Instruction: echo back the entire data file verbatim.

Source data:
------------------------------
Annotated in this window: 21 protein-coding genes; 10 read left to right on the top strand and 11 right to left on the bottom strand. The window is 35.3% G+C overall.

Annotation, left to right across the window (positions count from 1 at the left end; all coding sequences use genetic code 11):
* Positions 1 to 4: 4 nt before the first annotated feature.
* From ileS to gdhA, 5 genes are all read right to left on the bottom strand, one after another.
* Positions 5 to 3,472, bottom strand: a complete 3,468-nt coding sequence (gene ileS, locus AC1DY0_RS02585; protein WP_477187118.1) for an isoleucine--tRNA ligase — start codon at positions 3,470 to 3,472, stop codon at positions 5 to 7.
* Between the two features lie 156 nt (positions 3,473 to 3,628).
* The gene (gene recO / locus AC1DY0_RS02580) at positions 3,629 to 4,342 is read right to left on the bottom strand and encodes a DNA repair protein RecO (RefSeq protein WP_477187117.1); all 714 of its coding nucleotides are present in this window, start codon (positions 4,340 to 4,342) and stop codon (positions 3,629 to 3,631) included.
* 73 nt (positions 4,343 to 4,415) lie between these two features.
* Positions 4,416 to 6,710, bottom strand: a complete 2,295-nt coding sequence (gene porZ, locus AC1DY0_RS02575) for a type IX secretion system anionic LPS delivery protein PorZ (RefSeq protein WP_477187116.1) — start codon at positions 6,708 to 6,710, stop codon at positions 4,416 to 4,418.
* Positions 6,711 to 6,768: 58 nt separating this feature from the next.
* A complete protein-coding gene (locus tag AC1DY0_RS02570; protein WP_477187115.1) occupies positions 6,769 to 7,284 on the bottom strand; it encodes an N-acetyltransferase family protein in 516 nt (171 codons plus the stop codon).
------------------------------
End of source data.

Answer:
Annotated in this window: 21 protein-coding genes; 10 read left to right on the top strand and 11 right to left on the bottom strand. The window is 35.3% G+C overall.

Annotation, left to right across the window (positions count from 1 at the left end; all coding sequences use genetic code 11):
* Positions 1 to 4: 4 nt before the first annotated feature.
* From ileS to gdhA, 5 genes are all read right to left on the bottom strand, one after another.
* Positions 5 to 3,472, bottom strand: a complete 3,468-nt coding sequence (gene ileS, locus AC1DY0_RS02585; protein WP_477187118.1) for an isoleucine--tRNA ligase — start codon at positions 3,470 to 3,472, stop codon at positions 5 to 7.
* Between the two features lie 156 nt (positions 3,473 to 3,628).
* The gene (gene recO / locus AC1DY0_RS02580) at positions 3,629 to 4,342 is read right to left on the bottom strand and encodes a DNA repair protein RecO (RefSeq protein WP_477187117.1); all 714 of its coding nucleotides are present in this window, start codon (positions 4,340 to 4,342) and stop codon (positions 3,629 to 3,631) included.
* 73 nt (positions 4,343 to 4,415) lie between these two features.
* Positions 4,416 to 6,710, bottom strand: a complete 2,295-nt coding sequence (gene porZ, locus AC1DY0_RS02575) for a type IX secretion system anionic LPS delivery protein PorZ (RefSeq protein WP_477187116.1) — start codon at positions 6,708 to 6,710, stop codon at positions 4,416 to 4,418.
* Positions 6,711 to 6,768: 58 nt separating this feature from the next.
* A complete protein-coding gene (locus tag AC1DY0_RS02570; protein WP_477187115.1) occupies positions 6,769 to 7,284 on the bottom strand; it encodes an N-acetyltransferase family protein in 516 nt (171 codons plus the stop codon).